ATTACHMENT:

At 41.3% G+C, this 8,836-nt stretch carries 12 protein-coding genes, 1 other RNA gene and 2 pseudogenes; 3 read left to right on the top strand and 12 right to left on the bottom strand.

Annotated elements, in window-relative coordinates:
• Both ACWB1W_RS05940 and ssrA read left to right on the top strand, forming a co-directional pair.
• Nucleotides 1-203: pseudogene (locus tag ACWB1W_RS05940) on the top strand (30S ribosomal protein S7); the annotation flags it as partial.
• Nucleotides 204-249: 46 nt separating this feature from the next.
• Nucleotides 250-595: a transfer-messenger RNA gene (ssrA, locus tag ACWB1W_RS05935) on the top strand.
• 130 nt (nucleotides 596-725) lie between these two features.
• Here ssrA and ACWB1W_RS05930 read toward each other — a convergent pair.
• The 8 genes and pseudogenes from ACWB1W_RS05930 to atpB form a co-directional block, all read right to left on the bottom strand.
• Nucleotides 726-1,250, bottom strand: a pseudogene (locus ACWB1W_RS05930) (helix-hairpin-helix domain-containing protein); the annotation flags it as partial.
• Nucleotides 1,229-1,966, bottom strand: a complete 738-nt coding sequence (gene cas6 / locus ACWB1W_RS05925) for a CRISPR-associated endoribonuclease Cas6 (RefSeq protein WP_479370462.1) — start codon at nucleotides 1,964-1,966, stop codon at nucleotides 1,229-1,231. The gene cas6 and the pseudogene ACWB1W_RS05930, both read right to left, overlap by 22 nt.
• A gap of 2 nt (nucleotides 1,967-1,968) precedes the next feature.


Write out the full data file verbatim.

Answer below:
At 41.3% G+C, this 8,836-nt stretch carries 12 protein-coding genes, 1 other RNA gene and 2 pseudogenes; 3 read left to right on the top strand and 12 right to left on the bottom strand.

Annotated elements, in window-relative coordinates:
• Both ACWB1W_RS05940 and ssrA read left to right on the top strand, forming a co-directional pair.
• Nucleotides 1-203: pseudogene (locus tag ACWB1W_RS05940) on the top strand (30S ribosomal protein S7); the annotation flags it as partial.
• Nucleotides 204-249: 46 nt separating this feature from the next.
• Nucleotides 250-595: a transfer-messenger RNA gene (ssrA, locus tag ACWB1W_RS05935) on the top strand.
• 130 nt (nucleotides 596-725) lie between these two features.
• Here ssrA and ACWB1W_RS05930 read toward each other — a convergent pair.
• The 8 genes and pseudogenes from ACWB1W_RS05930 to atpB form a co-directional block, all read right to left on the bottom strand.
• Nucleotides 726-1,250, bottom strand: a pseudogene (locus ACWB1W_RS05930) (helix-hairpin-helix domain-containing protein); the annotation flags it as partial.
• Nucleotides 1,229-1,966, bottom strand: a complete 738-nt coding sequence (gene cas6 / locus ACWB1W_RS05925) for a CRISPR-associated endoribonuclease Cas6 (RefSeq protein WP_479370462.1) — start codon at nucleotides 1,964-1,966, stop codon at nucleotides 1,229-1,231. The gene cas6 and the pseudogene ACWB1W_RS05930, both read right to left, overlap by 22 nt.
• A gap of 2 nt (nucleotides 1,967-1,968) precedes the next feature.